If not, it might be time to shake off the old assumptions.
Just in the last few months we have placed some star candidates. I’ve always prided myself on reading between the lines when it comes to resumes. But truth be told, a few recently placed people have had resumes that were hard for other recruiters and their clients to understand. This is mostly the due to many recruiters and leaders trying to match skill for skill without looking outside the box. People looking to hire always have criteria, and that criteria can draw a hard line around the position in question, to the point where candidates who don’t fit the language and the understood experience can easily be overlooked.
There are also some unspoken criteria that can get in the way of finding that true gem candidate. Here are some things to avoid or look out for when you’re sifting through hundreds of resumes for that right person.
A job history that jumps around. I’ve often heard it said that a job history that shows short stints with multiple companies is a red flag. If someone isn’t with a company for more than two years, and if their recent history shows 12 months here, 24 months there, and 19 months somewhere else, then many hiring leaders will take a pass. The way I look at it is there’s always a story behind the resume. So, it’s on you as the recruiter to find out why without just dismissing the candidate outright like they are broken. Often, there are excellent reasons for someone to go from job to job and not all of them are negative or a negative reflection on the candidate.
A job history that shows someone with a company for a long time. In contradiction to the above, some hiring leaders say that when they see someone in a corporate job for many years, with very little else of the same length on their resume, that this candidate is also broken, but in a different way. They might not like challenge, they might be complacent, they might be too comfortable. Just like the above, recruiters make assumptions that being somewhere a long time means you’re not motivated or experienced to do anything else.
An entrepreneurial history. If they are an entrepreneur, they must not get the corporate world and they will be hard to control or direct, they will be having 100 ideas a minute and won’t be able to execute on any of them. This is a common assumption that’s completely wrong. You need to remember that being a successful entrepreneur is much harder to do than simply taking a job. If you get an entrepreneurial resume come across your desk, count yourself lucky as they probably have a lot to offer. Don’t just bin it because you don’t see ‘corporate speak’ and a resume that includes the typical corporate job titles. Entrepreneurs are extremely hard working, diligent, and yes, full of ideas, because they have had to be in order to compete.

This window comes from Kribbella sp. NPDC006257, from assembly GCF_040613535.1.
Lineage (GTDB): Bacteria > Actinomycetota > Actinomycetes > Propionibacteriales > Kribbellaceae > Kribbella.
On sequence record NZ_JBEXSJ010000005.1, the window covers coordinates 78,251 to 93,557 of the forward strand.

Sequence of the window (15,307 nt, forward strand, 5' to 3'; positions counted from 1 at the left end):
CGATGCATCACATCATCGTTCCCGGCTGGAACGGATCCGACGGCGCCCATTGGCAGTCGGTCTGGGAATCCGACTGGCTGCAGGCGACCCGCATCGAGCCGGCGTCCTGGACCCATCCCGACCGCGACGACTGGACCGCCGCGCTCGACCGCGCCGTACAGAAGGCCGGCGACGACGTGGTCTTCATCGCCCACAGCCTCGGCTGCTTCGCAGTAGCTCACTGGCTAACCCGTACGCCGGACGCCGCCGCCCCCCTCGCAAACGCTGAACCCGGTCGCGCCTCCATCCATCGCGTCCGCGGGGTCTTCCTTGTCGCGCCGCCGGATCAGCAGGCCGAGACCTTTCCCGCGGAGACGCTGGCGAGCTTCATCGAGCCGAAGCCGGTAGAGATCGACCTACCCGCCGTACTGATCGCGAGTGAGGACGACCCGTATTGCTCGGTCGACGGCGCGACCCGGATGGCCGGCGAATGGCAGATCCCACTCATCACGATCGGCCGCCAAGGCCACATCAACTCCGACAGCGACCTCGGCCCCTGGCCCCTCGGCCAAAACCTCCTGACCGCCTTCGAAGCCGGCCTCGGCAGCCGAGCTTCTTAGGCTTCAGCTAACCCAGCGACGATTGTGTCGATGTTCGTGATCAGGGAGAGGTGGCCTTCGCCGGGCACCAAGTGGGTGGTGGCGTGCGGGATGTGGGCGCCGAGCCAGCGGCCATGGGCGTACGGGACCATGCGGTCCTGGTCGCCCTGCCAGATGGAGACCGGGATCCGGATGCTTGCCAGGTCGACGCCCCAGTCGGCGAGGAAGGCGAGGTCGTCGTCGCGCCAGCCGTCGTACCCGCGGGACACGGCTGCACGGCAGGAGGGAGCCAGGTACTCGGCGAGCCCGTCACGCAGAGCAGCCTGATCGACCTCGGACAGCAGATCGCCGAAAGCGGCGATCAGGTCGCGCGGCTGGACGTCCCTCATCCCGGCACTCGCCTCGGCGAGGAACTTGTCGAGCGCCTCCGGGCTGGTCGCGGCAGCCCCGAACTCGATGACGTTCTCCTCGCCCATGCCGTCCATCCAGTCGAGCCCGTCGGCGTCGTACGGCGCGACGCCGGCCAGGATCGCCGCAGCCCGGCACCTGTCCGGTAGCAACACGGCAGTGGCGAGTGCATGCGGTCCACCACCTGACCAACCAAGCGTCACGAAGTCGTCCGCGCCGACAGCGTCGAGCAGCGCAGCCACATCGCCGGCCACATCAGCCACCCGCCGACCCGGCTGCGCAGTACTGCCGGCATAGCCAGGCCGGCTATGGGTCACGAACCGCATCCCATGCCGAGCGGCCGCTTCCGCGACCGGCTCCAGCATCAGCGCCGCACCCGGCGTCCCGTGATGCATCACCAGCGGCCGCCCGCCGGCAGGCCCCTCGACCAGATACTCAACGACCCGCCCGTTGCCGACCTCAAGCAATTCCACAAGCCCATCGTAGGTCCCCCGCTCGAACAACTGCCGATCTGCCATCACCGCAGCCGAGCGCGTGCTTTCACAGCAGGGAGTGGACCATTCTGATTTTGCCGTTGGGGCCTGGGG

A history outside of the regular corporate resume. Many people coming from positions within government might have different job titles for the role you’re hiring into. It’s up to you to understand how the titles and roles fit the same ways, even if you aren’t given the same-same title designations. A Chief of Staff, as an example, is a highly qualified individual with tons of skills you won’t so easily find in the private sector. So, take that extra time to truly understand the semantic differences.
Military background. A lot of leaders love hiring women and men from the military, others don’t, or don’t see the benefits over and against a civilian resume. I personally like getting resumes from ex-military because it says to me this person is trained, trained to push themselves, trained to act as a member of a team, and taught leadership skills that are rare. Again, it might be that the mainly military resume your handed is hard to square with the corporate role you’re looking to fill, but this is your opportunity to see if the experience and the person fits the role at hand, and not the other way around.
As a company recruiting people into your organization, it’s critical to not only try to fit candidates to the role as you’ve described it but to keep an open mind. You might be missing out on a whole lot of talent and potential if you don’t first look at the candidate, dig into what makes them special and different, and fit the person to the role instead of mapping the role on to the person. It’s this strategy that, I believe, has set ProFound Talent apart from other recruiters, which has helped us bring exceptional talent into our clients’ businesses. All it takes is to shake off the assumptions, being strategic and thoughtful, and looking at how you can help the company in truly strategic ways by taking a bit more time to understand the people you’re interviewing.
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